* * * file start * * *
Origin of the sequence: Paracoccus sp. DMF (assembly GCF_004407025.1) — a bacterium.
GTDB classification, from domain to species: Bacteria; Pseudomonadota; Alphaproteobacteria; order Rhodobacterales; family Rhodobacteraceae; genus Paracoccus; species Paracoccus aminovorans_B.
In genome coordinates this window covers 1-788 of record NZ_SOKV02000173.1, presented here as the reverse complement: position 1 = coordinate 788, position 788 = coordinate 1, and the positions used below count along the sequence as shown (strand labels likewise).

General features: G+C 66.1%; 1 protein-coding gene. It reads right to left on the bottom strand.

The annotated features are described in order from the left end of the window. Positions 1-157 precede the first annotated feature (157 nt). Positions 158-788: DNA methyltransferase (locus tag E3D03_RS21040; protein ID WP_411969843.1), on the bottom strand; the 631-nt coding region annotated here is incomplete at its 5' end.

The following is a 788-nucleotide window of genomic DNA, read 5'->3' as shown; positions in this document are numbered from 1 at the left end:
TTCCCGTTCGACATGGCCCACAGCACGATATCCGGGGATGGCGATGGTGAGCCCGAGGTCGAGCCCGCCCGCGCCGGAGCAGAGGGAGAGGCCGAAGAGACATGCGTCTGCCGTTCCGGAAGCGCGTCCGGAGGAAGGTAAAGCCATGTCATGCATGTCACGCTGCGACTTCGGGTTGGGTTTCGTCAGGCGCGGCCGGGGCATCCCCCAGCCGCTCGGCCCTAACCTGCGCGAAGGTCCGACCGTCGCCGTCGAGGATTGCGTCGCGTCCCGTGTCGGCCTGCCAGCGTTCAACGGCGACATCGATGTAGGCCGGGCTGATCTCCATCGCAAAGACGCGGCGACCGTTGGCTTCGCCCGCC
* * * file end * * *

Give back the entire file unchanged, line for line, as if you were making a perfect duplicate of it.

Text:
Origin of the sequence: Paracoccus sp. DMF (assembly GCF_004407025.1) — a bacterium.
GTDB classification, from domain to species: Bacteria; Pseudomonadota; Alphaproteobacteria; order Rhodobacterales; family Rhodobacteraceae; genus Paracoccus; species Paracoccus aminovorans_B.
In genome coordinates this window covers 1-788 of record NZ_SOKV02000173.1, presented here as the reverse complement: position 1 = coordinate 788, position 788 = coordinate 1, and the positions used below count along the sequence as shown (strand labels likewise).

General features: G+C 66.1%; 1 protein-coding gene. It reads right to left on the bottom strand.

The annotated features are described in order from the left end of the window. Positions 1-157 precede the first annotated feature (157 nt). Positions 158-788: DNA methyltransferase (locus tag E3D03_RS21040; protein ID WP_411969843.1), on the bottom strand; the 631-nt coding region annotated here is incomplete at its 5' end.

The following is a 788-nucleotide window of genomic DNA, read 5'->3' as shown; positions in this document are numbered from 1 at the left end:
TTCCCGTTCGACATGGCCCACAGCACGATATCCGGGGATGGCGATGGTGAGCCCGAGGTCGAGCCCGCCCGCGCCGGAGCAGAGGGAGAGGCCGAAGAGACATGCGTCTGCCGTTCCGGAAGCGCGTCCGGAGGAAGGTAAAGCCATGTCATGCATGTCACGCTGCGACTTCGGGTTGGGTTTCGTCAGGCGCGGCCGGGGCATCCCCCAGCCGCTCGGCCCTAACCTGCGCGAAGGTCCGACCGTCGCCGTCGAGGATTGCGTCGCGTCCCGTGTCGGCCTGCCAGCGTTCAACGGCGACATCGATGTAGGCCGGGCTGATCTCCATCGCAAAGACGCGGCGACCGTTGGCTTCGCCCGCC